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Math Help - determine Maclaurin development of order 3 with residual term with o notation e^sinx

  1. #1
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    determine Maclaurin development of order 3 with residual term with o notation e^sinx

    determine Maclaurin development of order 3 with residual term with o notation e^sinx


    My main problem is that i don't understand the rules of O notation


    1. e^sinx ... u= sinx

    we get e^u

    2. Develeopment of e^x = 1 + x + x^2/2 + (O(x^4))
    Develeopment of sinx = x - 1/6 x^3 + O(x^5)

    3. e^sinx = e^x-x^3/6 * e^(O(x^5))
    = e^x * e^-x^3/6 * e(O(x^5))

    I could need some help finish this off
    secondly I don't understand why we put an O notation of O(x^5)) here out of a sudden, we had an ordo of 4 as well didnt we?

    Would be grateful if someone could explain all the Ordo (O notation) rules so that i can start working on problem self without using hints like the one above. All that we have is a booklet handout with problems + a very bad book that does not cover the topic well.

    Thanks alot
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  2. #2
    MHF Contributor chisigma's Avatar
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    Setting f(x)=e^{\sin x} You can observe that is...

    \displaystyle \frac{d}{dx} \ln f(x)= \frac{f^{'}(x)}{f(x)}= \cos x (1)

    Now if is...

    \displaystyle f(x)= \sum_{n=0}^{\infty} a_{n}\ x^{n} (2)

    ... the (1) becomes...

    \displaystyle a_{1} + 2\ a_{2}\ x + 3\ a_{3}\ x^{2} + 4\ a_{4}\ x^{3} + ... =

    \displaystyle =  (a_{0} + a_{1}\ x + a_{2}\ x^{2} + a_{3}\ x^{3} + ...)\ (1-\frac{x^{2}}{2} + ...)=

    \displaystyle = a_{0} + a_{1}\ x + (a_{2}-\frac{1}{2})\ x^{2} - \frac{a_{1}}{2}\ x^{3}+ ... (3)

    ... and from (3) You derive...

    \displaystyle a_{0}=1

    \displaystyle a_{1}=a_{0}=1

    \displaystyle a_{2}= \frac{a_{1}}{2}= \frac{1}{2}

    \displaystyle a_{3}= \frac{1}{3}\ (a_{2}-\frac{1}{2}) = 0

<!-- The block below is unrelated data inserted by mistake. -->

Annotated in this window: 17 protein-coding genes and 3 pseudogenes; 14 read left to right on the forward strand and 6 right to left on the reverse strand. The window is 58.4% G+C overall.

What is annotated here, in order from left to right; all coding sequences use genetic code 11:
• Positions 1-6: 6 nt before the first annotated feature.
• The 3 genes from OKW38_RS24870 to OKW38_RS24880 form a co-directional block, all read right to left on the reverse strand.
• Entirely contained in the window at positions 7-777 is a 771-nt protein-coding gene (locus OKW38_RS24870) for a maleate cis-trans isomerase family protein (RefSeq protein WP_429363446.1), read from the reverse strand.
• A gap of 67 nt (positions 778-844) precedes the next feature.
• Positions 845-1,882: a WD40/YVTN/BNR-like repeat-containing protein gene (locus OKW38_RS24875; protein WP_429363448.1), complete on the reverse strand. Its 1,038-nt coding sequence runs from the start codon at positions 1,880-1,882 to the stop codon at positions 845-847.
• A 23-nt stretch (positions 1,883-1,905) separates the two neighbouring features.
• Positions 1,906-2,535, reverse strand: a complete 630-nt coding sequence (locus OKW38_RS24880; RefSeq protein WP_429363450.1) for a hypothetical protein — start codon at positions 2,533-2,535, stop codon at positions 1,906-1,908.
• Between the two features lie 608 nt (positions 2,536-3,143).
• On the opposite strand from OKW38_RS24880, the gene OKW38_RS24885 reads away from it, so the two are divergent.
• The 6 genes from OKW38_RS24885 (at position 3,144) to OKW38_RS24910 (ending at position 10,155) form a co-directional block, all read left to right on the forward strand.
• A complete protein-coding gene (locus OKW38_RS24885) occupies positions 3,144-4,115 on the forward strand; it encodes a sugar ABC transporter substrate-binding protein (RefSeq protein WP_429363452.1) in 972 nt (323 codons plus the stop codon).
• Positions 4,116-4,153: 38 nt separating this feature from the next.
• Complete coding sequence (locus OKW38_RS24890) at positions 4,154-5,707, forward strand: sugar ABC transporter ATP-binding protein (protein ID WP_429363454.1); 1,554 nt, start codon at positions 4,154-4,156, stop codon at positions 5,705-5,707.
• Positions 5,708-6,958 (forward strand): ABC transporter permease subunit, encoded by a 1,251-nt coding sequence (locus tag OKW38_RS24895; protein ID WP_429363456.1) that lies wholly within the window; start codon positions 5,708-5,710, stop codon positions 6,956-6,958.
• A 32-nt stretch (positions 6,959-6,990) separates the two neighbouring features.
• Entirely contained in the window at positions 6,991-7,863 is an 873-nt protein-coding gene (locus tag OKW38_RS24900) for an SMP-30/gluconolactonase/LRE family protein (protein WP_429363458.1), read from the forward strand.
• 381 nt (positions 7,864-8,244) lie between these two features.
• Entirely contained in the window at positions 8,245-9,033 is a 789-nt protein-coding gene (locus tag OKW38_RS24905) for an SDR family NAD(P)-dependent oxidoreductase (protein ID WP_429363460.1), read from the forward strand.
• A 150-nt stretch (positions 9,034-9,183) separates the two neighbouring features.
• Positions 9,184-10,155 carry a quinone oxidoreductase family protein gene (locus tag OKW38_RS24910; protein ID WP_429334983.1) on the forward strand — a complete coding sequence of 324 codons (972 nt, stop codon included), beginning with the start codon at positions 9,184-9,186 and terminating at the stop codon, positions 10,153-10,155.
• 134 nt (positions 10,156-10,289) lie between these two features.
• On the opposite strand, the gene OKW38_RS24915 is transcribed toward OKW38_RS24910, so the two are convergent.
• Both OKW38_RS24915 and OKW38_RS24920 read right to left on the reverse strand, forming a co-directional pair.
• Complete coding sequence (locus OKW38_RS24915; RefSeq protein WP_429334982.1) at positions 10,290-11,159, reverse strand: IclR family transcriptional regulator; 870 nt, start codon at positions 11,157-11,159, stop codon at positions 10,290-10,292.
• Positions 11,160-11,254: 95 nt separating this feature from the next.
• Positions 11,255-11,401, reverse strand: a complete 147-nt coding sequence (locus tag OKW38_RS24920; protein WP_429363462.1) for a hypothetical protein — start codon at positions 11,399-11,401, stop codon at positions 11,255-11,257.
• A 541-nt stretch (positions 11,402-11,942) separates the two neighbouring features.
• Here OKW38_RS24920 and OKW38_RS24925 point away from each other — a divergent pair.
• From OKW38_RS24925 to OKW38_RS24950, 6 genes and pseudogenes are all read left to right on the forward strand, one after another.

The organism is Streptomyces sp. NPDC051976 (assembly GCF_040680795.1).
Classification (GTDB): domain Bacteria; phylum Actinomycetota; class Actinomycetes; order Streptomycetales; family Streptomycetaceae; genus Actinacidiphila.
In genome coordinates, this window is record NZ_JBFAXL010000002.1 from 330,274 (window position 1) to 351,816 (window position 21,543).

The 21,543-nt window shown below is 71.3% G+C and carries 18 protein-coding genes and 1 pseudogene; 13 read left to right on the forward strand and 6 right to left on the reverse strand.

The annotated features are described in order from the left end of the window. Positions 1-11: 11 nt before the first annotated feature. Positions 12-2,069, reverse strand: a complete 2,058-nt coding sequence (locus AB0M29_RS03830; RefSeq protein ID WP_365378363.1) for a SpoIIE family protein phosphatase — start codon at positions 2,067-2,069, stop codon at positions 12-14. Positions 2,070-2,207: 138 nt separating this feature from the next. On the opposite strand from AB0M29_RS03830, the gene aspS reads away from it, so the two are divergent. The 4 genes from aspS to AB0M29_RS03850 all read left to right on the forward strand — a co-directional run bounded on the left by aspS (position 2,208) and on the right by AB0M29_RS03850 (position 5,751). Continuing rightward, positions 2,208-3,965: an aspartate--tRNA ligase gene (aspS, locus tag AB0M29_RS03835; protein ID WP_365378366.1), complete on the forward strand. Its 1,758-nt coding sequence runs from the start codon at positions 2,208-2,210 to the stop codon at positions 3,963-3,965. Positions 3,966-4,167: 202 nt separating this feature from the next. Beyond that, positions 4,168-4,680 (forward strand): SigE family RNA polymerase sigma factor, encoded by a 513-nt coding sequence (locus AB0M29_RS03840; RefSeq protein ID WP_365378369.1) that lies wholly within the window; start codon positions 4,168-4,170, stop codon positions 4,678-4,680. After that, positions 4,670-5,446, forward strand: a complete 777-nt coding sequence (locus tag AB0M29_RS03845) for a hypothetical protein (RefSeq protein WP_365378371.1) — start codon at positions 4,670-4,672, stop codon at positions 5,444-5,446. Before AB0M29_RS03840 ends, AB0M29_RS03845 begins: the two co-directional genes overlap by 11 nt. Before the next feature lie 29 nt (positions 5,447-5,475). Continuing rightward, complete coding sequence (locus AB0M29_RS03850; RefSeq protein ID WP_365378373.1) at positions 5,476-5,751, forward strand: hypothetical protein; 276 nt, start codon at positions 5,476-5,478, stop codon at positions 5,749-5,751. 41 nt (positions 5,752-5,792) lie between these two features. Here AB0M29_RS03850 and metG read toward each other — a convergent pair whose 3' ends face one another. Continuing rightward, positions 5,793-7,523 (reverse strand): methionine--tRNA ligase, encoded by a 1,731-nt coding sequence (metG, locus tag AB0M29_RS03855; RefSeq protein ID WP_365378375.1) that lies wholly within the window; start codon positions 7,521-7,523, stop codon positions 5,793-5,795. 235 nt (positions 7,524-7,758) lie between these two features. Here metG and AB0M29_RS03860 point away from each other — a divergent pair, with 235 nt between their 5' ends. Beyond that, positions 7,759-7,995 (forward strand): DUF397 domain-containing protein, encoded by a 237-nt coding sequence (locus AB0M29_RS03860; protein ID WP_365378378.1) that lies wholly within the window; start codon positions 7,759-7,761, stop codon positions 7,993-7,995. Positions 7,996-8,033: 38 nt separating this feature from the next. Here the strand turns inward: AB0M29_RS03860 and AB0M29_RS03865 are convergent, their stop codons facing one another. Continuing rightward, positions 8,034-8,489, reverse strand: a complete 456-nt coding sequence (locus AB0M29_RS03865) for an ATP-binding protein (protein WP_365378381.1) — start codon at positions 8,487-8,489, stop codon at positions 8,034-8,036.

\displaystyle a_{4}= -\frac{a_{1}}{12}= -\frac{1}{12}

    ... so that is...

    \displaystyle e^{\sin x} = 1 + x + \frac{x^{2}}{2} + O(x^{4}) (4)

    Kind regards

    \chi \sigma
    Last edited by chisigma; February 23rd 2011 at 09:32 AM. Reason: error in computation of a3... sorry!...
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  3. #3
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    Quote Originally Posted by chisigma View Post
    Setting f(x)=e^{\sin x} You can observe that is...

    \displaystyle \frac{d}{dx} \ln f(x)= \frac{f^{'}(x)}{f(x)}= \cos x (1)

    Now if is...

    \displaystyle f(x)= \sum_{n=0}^{\infty} a_{n}\ x^{n} (2)

    ... the (1) becomes...

    \displaystyle a_{1} + 2\ a_{2}\ x + 3\ a_{3}\ x^{2} + 4\ a_{4}\ x^{3} + ... =

    \displaystyle =  (a_{0} + a_{1}\ x + a_{2}\ x^{2} + a_{3}\ x^{3} + ...)\ (1-\frac{x^{2}}{2} + ...)=

    \displaystyle = a_{0} + a_{1}\ x + (a_{2}-\frac{1}{2})\ x^{2} - \frac{a_{1}}{2}\ x^{3}+ ... (3)

    ... and from (3) You derive...

    \displaystyle a_{0}=1

    \displaystyle a_{1}=a_{0}=1

    \displaystyle a_{2}= \frac{a_{1}}{2}= \frac{1}{2}

    \displaystyle a_{3}= \frac{1}{3}\ (a_{2}-\frac{1}{2}) = \frac{1}{6}

    \displaystyle a_{4}= -\frac{a_{1}}{12}= -\frac{1}{12}

    ... so that is...

    \displaystyle e^{\sin x} = 1 + x + \frac{x^{2}}{2} + \frac{x^{3}}{6} + O(x^{4}) (4)

    Kind regards

    \chi \sigma
    Incase the OP was wondering the MEANING of the "Big Oh" notation, to use what \displaystyle \chi\sigma so kindly posted...

    \displaystyle e^{\sin{x}} = 1 + x + \frac{x^2}{2} + \frac{x^3}{6} + O\left(x^4\right)

    The \displaystyle O\left(x^4\right) in this example means that when you are evaluating this function for values close to \displaystyle x=0 (as you would with a MacLaurin Series - if not, you would use a Taylor Series centred around a point closer to the point you are evaluating the function at), the absolute error (remainder) is no greater than some constant multiple of \displaystyle |x^4|.
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